Monday, March 01, 2010

D.C. evaluation system is winning over teachers (?)

According to a blog article, a teacher-evaluation system in place in Washington, D.C., schools has been criticized by a teachers union official as lacking an "appropriate system of support to improve instruction," but some educators say it is the best evaluation system they have seen. IMPACT requires teachers to have five observations each year from veteran teachers and administrators, with follow-up conferences where observers offer suggestions for improvement to teachers. The Washington Post/Class Struggle blog

My effectiveness as a DCPS teacher is also being judged by the IMPACT, so far so good, here's a memo from the Chancellor. Yes, my students and I worked very hard for this. Honestly, knowledge and implementation of the core propositions of the national teaching standards and the best teaching practices over time made me the teacher that I am today. I am now preparing for the 2nd cycle of the IMPACT from my Master Educator which will be anytime this week.
Back to the article. "DC evaluation system is winning over teachers"? Speaking as an educator I have some concerns about the truthfullness of this artcile. It would be best to see good data from DCPS and WTU to back up every assertion about the effect of the IMPACT evaluation system on students and teachers.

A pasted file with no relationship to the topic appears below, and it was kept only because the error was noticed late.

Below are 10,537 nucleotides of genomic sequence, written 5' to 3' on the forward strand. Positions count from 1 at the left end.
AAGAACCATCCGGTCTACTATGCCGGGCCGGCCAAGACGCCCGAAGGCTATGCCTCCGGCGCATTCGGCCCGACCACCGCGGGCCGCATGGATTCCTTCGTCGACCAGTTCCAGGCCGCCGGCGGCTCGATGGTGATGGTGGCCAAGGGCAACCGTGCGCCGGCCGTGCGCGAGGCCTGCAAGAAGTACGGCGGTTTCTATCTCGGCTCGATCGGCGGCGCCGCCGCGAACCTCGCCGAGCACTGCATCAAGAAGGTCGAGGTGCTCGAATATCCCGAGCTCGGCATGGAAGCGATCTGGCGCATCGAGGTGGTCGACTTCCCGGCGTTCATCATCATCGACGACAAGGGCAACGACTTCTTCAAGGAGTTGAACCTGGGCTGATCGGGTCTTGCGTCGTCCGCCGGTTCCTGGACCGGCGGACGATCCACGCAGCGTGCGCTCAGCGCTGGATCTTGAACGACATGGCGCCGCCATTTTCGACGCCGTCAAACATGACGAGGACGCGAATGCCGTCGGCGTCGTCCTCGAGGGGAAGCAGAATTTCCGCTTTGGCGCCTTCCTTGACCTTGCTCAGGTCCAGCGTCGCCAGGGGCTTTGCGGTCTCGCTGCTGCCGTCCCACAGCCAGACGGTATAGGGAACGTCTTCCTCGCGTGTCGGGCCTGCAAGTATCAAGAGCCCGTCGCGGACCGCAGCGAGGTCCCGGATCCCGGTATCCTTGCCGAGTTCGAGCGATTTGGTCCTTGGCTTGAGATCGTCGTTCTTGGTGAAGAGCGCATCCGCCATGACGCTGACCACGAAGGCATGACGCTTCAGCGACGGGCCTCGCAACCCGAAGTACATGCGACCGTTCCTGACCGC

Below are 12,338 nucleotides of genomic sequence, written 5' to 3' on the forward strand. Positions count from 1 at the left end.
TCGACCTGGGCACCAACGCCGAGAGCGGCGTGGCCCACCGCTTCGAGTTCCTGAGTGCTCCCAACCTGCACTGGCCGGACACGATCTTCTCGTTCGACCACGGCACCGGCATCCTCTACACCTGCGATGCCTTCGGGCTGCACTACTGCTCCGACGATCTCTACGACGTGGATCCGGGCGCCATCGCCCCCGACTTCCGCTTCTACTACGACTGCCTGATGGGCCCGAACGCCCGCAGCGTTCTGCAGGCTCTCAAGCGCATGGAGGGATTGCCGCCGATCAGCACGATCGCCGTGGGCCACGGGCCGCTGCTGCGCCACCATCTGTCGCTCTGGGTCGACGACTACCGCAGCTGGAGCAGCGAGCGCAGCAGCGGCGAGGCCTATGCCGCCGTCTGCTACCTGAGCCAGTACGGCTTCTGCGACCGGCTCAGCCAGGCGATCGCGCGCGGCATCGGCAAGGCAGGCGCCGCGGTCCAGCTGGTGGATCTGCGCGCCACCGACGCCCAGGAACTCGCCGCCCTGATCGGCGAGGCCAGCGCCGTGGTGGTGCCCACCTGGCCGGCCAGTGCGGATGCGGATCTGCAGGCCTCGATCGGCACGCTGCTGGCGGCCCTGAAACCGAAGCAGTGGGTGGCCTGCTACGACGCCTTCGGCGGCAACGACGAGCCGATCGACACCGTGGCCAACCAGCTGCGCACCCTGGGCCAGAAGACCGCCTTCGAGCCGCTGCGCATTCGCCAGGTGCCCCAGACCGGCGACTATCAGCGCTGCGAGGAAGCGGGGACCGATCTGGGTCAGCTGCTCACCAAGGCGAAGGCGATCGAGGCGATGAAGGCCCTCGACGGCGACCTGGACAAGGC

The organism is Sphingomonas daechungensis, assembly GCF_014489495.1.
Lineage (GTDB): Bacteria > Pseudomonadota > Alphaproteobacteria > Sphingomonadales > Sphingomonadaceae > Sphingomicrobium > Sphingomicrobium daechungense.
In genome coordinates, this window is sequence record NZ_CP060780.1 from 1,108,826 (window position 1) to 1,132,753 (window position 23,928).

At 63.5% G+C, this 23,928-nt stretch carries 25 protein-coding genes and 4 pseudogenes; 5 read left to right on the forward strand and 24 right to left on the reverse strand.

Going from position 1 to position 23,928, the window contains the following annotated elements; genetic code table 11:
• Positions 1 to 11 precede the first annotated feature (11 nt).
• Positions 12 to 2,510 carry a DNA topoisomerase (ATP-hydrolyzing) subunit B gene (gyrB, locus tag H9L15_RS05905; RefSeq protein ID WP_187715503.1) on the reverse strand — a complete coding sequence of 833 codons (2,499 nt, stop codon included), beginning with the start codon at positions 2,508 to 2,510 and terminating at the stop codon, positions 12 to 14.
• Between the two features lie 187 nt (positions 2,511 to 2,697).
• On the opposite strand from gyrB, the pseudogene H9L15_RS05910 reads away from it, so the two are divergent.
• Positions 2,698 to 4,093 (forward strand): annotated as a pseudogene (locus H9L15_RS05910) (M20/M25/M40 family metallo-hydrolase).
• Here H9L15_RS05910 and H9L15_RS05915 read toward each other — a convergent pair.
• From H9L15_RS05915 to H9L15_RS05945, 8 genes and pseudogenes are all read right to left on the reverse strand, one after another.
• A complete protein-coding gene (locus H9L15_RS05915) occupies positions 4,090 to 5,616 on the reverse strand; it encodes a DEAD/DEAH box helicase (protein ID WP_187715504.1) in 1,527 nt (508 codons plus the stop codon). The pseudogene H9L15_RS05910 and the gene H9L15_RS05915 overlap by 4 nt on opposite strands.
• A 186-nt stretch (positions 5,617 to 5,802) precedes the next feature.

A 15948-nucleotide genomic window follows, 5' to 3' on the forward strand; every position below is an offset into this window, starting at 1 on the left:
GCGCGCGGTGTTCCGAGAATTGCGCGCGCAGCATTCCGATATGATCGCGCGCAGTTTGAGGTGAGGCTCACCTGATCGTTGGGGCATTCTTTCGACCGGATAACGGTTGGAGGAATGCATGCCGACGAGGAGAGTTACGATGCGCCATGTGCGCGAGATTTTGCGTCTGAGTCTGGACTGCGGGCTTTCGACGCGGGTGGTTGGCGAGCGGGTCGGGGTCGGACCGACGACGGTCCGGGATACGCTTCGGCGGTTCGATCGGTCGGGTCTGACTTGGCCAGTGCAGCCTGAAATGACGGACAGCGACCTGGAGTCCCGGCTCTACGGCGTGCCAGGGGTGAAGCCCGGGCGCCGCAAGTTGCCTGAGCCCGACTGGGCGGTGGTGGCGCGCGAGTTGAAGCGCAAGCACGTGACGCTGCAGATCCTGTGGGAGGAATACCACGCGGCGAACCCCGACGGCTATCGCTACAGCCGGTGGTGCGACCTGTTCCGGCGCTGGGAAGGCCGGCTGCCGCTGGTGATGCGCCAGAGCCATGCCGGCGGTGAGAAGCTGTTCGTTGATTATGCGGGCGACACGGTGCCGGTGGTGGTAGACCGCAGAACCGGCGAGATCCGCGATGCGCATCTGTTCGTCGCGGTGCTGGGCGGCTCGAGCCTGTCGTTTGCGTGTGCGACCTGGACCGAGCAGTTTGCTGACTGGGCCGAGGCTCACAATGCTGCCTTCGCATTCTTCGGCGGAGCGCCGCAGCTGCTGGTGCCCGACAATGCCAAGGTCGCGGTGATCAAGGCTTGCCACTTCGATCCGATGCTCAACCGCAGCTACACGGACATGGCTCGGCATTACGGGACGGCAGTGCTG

Anonymous said...

That's funny. The adjectives I've heard teachers use to describe impact have been much more profane.

The Reflective Educator said...

I don't know about Jay Matthews. I find that his words often painfully lack the experience of a true classroom teacher in today's educational environment. I see pros and cons to IMPACT, but rare is it that I talk to another DCPS teacher who feels that IMPACT is mostly positive.

Teacher Sol said...

Anon 5:54,

I've been sick, sorry I am responding late.

I know what you mean with "profane adjectives" being used by some to describe the IMPACT. I believe we should always be professional as teachers in dealing with things under any circumstance. I avoid using these "profanity" as an educator who teaches my students to show respect and not to express insult when disagreeing and even during heated arguments.

Teacher Sol said...

@ The Reflective Educator,

To clarify, I did not say that I go with what Jay Matthews presented in his entry, in fact, it is the opposite.

I agree with you, rare is it that I hear from teachers that IMPACT is mostly positive, am I having positive experiences with IMPACT? No, but I did get a good rating during the 1st cycle and it is because I have implemented the best practices which I learned from the National Board for Professional Teaching Standards and from collaborating with colleagues outside our school district.

People who are not educators do not really know and not truly understand what is happening in a teaching and learning environment. I believe that we teachers should let everyone know what matters most to our students that we, classroom teachers, better understand.

Promethean Planet


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